Exercise trend blends voguing with yoga

‘Voga’ is the latest sign of a rebirth of the ’90s dance popularized by Madonna

Peter Dench/Getty Images

Peter Dench/Getty Images

Yoga classes are generally tranquil happenings involving steady stretching and woodsy incense. They don’t tend to include iridescent leotards and choreographed dance moves set to propulsive Janet Jackson tracks. Unless, of course, it’s a voga class: yoga combined with voguing, the same dance popularized by Madonna when she once urged fans to strike a pose. “It’s guaranteed to make you feel amazing,” says Juliet Murrell, creator of the hybrid workout, run from a studio in London. Participants practise yoga from the waist down; meanwhile, the upper half vogues, performing a dance combining the angular arms of hieroglyphs with the body contortions of magazine models. It’s all done at an aerobic speed.

The dance had its first mainstream moment nearly 25 years ago. After Madonna’s 1990 hit Vogue dominated MTV, a documentary called Paris Is Burning examined its origins in Harlem’s underground drag culture. Created by black and Latino gay kids in competitive fashion shows called balls—where participants aim to win trophies by expressing the most outrageous version of themselves through costume, attitude and “realness”—voguing evolved as a dance fight, like breakdancing. When the film won a Grand Jury Prize at Sundance, the fashion world took notice: Stars of the film were enlisted to teach supermodels how to really command a runway.

Murrell adores Paris Is Burning. “I love how everyone is marginalized and poor and made this awesome art form,” she says, noting that the confidence exuded by ball walkers is the same attitude she suggests students bring to their yoga practice. Voguing and yoga, she argues, are natural bedfellows.

Whether or not that’s true, voga is right on trend, as renewed interest in “ball culture” is rippling through mainstream art. Swedish pop duo Icona Pop recently released a music video for All Night that features a raucous vogue-off, with dancers in drag competing at a ballroom fashion show. Last fall, a stunning photo book, Legendary: Inside the House Ballroom Scene by Gerard Gaskin, won the prestigious Honickman First Book Prize in photography. And last month, Toronto’s Harbourfront’s World Stage, an international performance series, partnered with the city’s House of Nuance to create the #artlive Vogue Ball, bringing the newest incarnation of ball culture from the fringes to the main stage.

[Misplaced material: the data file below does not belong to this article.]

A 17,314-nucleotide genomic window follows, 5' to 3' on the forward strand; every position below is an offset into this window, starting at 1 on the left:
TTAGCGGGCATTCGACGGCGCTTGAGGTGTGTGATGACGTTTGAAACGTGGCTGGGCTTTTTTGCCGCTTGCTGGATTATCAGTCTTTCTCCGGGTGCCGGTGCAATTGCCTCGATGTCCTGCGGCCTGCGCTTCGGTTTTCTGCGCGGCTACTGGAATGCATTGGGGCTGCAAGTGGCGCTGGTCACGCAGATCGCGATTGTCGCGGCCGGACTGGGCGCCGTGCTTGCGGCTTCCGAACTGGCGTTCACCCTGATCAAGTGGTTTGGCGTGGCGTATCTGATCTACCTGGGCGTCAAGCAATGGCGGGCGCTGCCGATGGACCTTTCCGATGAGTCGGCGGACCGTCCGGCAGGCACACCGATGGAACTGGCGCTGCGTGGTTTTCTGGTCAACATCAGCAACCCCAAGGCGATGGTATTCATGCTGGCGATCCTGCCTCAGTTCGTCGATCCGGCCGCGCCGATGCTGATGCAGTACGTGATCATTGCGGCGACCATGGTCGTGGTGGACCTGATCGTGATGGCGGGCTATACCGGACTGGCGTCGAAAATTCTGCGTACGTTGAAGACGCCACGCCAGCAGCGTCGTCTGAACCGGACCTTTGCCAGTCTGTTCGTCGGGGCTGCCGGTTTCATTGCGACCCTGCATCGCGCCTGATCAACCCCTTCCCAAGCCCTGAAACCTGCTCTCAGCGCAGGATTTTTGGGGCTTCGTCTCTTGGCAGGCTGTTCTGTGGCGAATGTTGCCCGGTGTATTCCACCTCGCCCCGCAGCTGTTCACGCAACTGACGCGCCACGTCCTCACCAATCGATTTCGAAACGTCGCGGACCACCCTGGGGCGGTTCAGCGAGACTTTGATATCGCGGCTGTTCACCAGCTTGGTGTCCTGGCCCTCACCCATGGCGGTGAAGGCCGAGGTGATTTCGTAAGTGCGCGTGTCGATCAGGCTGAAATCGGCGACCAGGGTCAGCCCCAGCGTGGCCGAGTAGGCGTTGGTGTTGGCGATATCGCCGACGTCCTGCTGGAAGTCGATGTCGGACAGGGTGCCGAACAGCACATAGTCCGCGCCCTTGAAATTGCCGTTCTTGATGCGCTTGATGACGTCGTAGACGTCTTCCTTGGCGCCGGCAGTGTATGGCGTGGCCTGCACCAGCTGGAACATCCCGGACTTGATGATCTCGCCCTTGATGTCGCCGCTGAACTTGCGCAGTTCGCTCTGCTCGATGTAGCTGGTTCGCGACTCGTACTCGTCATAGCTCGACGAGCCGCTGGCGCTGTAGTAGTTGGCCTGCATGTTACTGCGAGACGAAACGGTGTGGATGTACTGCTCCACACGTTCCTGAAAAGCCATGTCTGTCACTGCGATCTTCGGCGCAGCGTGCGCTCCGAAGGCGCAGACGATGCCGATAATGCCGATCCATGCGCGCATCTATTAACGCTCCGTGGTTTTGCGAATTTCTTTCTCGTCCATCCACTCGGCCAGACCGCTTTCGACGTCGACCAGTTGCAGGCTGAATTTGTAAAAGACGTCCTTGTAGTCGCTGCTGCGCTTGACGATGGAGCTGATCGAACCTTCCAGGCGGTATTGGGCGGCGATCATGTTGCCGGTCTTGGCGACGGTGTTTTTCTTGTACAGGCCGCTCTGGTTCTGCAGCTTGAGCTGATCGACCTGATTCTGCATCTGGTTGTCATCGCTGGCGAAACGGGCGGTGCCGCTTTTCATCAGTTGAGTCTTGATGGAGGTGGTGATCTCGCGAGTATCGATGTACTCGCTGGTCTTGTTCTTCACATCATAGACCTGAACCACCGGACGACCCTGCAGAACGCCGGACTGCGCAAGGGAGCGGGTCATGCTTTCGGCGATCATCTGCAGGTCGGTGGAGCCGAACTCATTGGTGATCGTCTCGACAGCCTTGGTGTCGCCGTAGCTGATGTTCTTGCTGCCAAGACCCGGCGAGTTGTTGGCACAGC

“When House of Nuance asked me to judge one of their balls last summer, I was blown away,” says Tina Rasmussen, artistic director at World Stage. “Old, young, straight, queer—all just throwing on a wig and strutting down the runway. I still get goose bumps when I think about it.” It was an unconventional show, but just the type of cutting-edge art she wanted to curate. Rasmussen hoped the Harbourfront ball would encourage traditional art patrons to abandon inhibitions and walk the runway with seasoned voguers, who were on hand that night to offer basic tutorials.

Unlike the usual ad hoc affairs held in a bar’s backroom, this ball had red-carpet arrival and a signature cocktail. It also encouraged applause, notes Travoy Deer, a ball veteran who emceed the event and isn’t used to gold stars being awarded so readily. “There is incredible competition in the regular scene,” he says. “Vogue is studied like ballet, with that much focus and attention.”

Away from the spotlight, voguing has evolved in the underground realm to become more elaborate and layered. Vogue dance elements are as specific as those found in a gymnastics competition: hand performance, floor performance, duck walk, spins and dips. A good voguer blends the elements in a continuous flow to a song no slower than the average Rihanna club hit. Like ballet, voguing is intricate and highly stylized. Unlike ballet, says Deer, it’s an art born from the streets where expertise is less respected. Still, “it’s not just ‘do what you feel’— there’s more to it than using your hands to make an imaginary box around your face.”

Which makes purists a little skeptical of adaptations such as voga. “It’s great that she’s enthusiastic,” says Deer of Murrell, “but who taught her to vogue?”




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